Poetry of Surrey and Wyatt; A comparison- Part II
Another notable lacking in the sonnets of Wyatt is the unnatural and forcible rhyming which makes his sonnets rather artificial and bring them out of harmony. It can be felt that most of the rhyming syllables have been inserted unintelligibly without a natural coherence among the preceding lines of his sonnets. Having said so, it cannot be denied that his sonnets, as regards to form and style, are still considered among the best sonnets in English poetry. The examples may include: "Was I never yet of your love grieved", "Whoso list to hunt, I know where is an hind...", and "Caesar, when that the traitor of Egypt"etc. In comparison to his sonnets, the love songs of Wyatt do carry a harmonious effect in the formation of rhyme which is melodious and appealing. For example:
"FORGET not yet the tried intent
Of such a truth as I have meant;
My great travail so gladly spent,
Forget not yet!"
Conceit is yet another contribution of Sir Thomas Wyatt to English poetry. He translated and employed this literary feature from his Italian translations of Petrarch. This proved a vital contribution because it did dominate the rest of English poetry ever to come. For instance in the below lines, he has attributed "baited hooks" to love:
"Farewell love and all thy laws forever;
Thy baited hooks shall tangle me no more."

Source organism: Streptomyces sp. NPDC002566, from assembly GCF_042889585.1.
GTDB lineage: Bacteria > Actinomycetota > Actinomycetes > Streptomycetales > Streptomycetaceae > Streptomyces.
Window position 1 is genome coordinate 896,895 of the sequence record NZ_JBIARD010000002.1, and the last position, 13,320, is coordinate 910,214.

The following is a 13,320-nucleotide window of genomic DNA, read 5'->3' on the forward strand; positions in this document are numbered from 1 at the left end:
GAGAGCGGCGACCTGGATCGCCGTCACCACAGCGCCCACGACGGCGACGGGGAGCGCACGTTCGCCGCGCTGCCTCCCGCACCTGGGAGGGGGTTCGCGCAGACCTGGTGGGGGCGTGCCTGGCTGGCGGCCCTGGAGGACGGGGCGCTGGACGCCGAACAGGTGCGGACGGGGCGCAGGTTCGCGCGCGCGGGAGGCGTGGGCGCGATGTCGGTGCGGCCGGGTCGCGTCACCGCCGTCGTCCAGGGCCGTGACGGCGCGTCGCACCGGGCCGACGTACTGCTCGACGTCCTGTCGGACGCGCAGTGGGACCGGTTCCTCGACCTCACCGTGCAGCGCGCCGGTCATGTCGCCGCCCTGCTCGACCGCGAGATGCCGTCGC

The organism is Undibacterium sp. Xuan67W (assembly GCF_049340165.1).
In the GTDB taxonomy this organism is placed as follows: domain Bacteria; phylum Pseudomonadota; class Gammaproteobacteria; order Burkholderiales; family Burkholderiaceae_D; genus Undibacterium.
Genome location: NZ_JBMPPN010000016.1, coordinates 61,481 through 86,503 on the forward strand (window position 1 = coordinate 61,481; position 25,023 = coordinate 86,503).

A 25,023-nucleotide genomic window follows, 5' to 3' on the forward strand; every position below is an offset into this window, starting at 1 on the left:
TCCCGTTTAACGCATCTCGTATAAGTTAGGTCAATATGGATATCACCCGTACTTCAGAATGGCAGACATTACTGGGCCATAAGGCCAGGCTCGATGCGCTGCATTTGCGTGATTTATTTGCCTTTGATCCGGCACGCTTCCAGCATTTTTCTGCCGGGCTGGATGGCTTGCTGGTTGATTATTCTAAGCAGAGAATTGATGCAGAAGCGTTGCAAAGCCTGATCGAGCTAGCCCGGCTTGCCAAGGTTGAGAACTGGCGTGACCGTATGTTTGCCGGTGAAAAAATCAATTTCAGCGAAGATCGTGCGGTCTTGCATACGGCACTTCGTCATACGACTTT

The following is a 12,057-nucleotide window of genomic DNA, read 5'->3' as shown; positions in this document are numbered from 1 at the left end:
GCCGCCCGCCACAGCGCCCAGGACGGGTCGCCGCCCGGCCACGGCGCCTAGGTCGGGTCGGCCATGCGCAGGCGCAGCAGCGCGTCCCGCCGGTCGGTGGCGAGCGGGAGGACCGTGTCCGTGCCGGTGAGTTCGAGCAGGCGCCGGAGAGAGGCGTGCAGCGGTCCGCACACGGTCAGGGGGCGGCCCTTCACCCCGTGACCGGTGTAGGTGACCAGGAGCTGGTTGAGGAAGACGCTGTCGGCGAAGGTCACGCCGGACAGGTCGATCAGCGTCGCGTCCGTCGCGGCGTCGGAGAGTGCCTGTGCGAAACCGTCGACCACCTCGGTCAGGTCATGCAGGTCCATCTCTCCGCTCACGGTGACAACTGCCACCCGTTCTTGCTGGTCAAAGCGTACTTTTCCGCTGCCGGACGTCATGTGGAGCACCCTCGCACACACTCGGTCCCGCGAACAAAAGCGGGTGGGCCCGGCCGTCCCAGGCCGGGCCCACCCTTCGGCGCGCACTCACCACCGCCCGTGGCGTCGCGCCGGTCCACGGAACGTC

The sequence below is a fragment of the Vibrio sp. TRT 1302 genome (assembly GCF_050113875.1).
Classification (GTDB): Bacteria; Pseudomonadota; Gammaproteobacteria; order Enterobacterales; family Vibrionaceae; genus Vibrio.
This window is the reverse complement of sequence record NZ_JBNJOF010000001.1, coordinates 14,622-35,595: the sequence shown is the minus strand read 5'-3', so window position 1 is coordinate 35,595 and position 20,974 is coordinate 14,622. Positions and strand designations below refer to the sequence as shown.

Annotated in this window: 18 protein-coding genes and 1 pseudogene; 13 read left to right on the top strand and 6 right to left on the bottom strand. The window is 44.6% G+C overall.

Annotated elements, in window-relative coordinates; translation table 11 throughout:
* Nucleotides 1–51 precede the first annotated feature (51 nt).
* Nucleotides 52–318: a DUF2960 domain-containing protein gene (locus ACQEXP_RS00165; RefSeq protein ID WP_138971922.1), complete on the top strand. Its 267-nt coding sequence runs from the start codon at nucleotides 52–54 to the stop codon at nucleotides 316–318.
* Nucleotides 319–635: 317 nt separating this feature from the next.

The poet is a disappointed lover who would rather surrender all his hopes of love by saying farewell to the cruel laws of love. However, the thought that love is like fishing bait which hooks one, is a far-fetched metaphor for the word and feeling of love.
Surrey, obviously building on from Wyatt, began a step ahead of him in the use of sonnet form in English poetry. He proved very influential in balancing the harmonious and melodious lyric of English sonnet which had not enlivened to the fullest under its pioneer Wyatt, in England. He deviated in the form of sonnet from Wyatt and stuck to Italian rhyme scheme of sonnet by introducing three quatrains and a couplet to end the sonnet. There seems a perfect harmony in succeeding syllables and there is melody in the sonnet unlike forcible yoking of the syllables in Wyatt's sonnets. For example in the sonnet: "Love that doth reign and live within my thought":
"Love that doth reign and live within my thought
And built his seat within my captive breast,
Clad in arms wherein with me he fought,
Oft in my face he doth his banner rest."
Read Part I...